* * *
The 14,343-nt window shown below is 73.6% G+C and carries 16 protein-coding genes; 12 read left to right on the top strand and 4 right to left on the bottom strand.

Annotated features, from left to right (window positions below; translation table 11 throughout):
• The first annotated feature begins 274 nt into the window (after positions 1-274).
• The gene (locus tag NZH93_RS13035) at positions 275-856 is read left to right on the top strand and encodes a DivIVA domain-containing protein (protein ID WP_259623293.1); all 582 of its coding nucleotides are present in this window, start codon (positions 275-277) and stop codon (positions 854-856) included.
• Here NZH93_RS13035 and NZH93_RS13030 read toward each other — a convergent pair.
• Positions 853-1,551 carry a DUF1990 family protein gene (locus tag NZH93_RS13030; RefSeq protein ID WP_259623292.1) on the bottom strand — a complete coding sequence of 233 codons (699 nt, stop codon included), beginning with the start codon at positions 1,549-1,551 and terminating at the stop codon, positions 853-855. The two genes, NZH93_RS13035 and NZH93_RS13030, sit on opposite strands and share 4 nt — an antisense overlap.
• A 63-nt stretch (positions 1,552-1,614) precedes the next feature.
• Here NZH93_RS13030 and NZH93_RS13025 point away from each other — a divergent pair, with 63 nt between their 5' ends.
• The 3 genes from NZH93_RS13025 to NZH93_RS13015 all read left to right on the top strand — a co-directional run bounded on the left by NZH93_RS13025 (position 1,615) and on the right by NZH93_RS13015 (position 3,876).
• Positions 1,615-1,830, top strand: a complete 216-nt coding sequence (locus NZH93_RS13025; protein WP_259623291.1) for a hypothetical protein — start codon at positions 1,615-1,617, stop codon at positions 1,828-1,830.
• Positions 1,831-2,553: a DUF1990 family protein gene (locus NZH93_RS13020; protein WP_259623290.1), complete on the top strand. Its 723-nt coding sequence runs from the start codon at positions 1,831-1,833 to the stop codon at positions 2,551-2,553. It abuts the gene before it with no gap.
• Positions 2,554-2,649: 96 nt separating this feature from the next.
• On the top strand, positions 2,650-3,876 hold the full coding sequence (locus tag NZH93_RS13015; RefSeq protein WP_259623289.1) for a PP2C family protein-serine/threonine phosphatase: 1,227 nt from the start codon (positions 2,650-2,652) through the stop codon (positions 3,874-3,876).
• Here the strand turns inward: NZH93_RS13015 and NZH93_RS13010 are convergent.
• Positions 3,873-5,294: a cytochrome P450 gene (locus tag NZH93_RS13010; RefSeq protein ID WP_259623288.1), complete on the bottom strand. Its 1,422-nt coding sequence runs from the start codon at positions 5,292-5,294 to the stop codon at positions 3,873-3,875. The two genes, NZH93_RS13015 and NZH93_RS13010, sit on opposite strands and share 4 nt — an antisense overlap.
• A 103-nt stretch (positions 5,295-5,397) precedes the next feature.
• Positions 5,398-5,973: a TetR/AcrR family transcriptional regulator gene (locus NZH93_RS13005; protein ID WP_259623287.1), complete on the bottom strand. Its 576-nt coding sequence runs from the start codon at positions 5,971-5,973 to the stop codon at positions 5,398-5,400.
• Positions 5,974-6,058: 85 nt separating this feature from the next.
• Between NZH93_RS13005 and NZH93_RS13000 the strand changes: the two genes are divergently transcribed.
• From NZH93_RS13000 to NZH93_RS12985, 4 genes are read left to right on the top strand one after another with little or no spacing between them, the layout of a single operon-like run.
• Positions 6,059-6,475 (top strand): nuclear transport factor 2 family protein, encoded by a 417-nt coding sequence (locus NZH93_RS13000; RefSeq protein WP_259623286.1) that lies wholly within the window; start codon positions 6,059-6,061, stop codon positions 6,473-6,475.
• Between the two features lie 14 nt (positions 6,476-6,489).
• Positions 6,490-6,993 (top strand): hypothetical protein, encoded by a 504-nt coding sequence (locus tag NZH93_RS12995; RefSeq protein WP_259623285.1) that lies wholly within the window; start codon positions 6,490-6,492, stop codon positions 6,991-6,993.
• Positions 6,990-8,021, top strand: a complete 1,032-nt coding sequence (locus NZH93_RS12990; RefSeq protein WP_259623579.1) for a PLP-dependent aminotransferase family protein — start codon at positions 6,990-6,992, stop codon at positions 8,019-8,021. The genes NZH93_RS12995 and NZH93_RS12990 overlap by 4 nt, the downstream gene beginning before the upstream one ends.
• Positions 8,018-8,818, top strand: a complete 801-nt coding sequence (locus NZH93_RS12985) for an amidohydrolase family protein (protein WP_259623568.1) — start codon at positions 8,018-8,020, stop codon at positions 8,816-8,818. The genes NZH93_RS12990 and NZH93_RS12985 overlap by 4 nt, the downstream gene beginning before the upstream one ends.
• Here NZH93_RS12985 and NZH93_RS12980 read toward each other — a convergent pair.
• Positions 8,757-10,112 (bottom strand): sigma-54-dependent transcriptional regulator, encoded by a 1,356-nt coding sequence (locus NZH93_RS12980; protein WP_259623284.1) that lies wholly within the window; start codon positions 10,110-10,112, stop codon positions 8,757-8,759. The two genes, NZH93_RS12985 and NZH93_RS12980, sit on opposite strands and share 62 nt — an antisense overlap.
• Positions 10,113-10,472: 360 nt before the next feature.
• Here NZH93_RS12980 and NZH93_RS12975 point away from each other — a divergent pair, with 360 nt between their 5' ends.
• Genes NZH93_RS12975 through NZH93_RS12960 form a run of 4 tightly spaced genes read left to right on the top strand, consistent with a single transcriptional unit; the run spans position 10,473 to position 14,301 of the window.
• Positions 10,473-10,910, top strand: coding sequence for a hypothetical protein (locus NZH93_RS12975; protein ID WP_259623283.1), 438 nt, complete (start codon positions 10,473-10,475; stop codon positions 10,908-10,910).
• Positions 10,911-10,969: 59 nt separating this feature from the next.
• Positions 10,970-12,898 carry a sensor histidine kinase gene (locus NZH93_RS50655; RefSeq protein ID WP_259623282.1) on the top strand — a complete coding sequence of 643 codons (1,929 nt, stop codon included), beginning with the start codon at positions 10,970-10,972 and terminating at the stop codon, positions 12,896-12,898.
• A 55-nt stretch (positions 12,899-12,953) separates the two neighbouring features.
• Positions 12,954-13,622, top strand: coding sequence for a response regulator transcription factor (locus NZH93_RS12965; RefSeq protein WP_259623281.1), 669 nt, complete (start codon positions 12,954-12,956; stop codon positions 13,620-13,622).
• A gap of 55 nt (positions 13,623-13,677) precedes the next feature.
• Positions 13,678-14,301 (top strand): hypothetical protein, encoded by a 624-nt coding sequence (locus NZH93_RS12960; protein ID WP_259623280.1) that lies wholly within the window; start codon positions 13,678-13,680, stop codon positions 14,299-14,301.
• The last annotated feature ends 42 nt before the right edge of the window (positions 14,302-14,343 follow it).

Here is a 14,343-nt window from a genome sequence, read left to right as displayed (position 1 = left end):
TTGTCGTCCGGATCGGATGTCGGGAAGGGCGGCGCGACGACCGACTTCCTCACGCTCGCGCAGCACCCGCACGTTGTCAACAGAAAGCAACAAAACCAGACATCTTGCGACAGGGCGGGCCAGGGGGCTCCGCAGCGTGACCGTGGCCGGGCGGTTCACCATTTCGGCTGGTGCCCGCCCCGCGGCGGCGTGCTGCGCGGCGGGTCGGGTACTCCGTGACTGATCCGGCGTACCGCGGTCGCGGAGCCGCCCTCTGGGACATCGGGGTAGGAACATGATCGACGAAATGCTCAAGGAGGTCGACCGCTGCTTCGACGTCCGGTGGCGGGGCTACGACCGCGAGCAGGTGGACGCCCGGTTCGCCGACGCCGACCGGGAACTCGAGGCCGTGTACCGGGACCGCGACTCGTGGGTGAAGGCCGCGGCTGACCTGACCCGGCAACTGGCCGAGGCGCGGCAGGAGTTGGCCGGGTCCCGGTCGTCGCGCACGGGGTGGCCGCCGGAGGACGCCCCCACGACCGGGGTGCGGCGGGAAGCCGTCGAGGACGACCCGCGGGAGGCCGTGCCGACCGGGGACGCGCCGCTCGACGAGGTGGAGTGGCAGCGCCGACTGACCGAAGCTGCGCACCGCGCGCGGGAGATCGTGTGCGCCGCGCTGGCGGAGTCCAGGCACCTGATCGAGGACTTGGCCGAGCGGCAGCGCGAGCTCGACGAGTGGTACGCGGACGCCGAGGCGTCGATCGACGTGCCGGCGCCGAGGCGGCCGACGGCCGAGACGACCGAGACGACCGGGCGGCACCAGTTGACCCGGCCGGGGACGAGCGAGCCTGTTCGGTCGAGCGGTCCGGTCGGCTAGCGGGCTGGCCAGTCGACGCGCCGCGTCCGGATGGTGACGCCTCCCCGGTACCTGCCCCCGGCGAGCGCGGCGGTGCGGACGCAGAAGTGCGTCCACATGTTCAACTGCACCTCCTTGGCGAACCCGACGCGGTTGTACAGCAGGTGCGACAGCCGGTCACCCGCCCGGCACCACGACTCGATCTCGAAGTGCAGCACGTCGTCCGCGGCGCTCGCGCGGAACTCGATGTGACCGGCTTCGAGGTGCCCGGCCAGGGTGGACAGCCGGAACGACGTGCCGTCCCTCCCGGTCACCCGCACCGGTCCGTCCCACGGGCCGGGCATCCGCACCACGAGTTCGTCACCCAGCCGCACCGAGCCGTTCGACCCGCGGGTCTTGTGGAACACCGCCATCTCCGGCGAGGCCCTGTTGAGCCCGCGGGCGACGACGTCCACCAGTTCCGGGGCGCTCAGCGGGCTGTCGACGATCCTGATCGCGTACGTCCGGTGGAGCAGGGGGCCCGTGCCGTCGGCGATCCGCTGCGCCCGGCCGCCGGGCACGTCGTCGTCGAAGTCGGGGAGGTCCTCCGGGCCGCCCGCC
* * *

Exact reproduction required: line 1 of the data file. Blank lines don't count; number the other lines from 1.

The 14,343-nt window shown below is 73.6% G+C and carries 16 protein-coding genes; 12 read left to right on the top strand and 4 right to left on the bottom strand.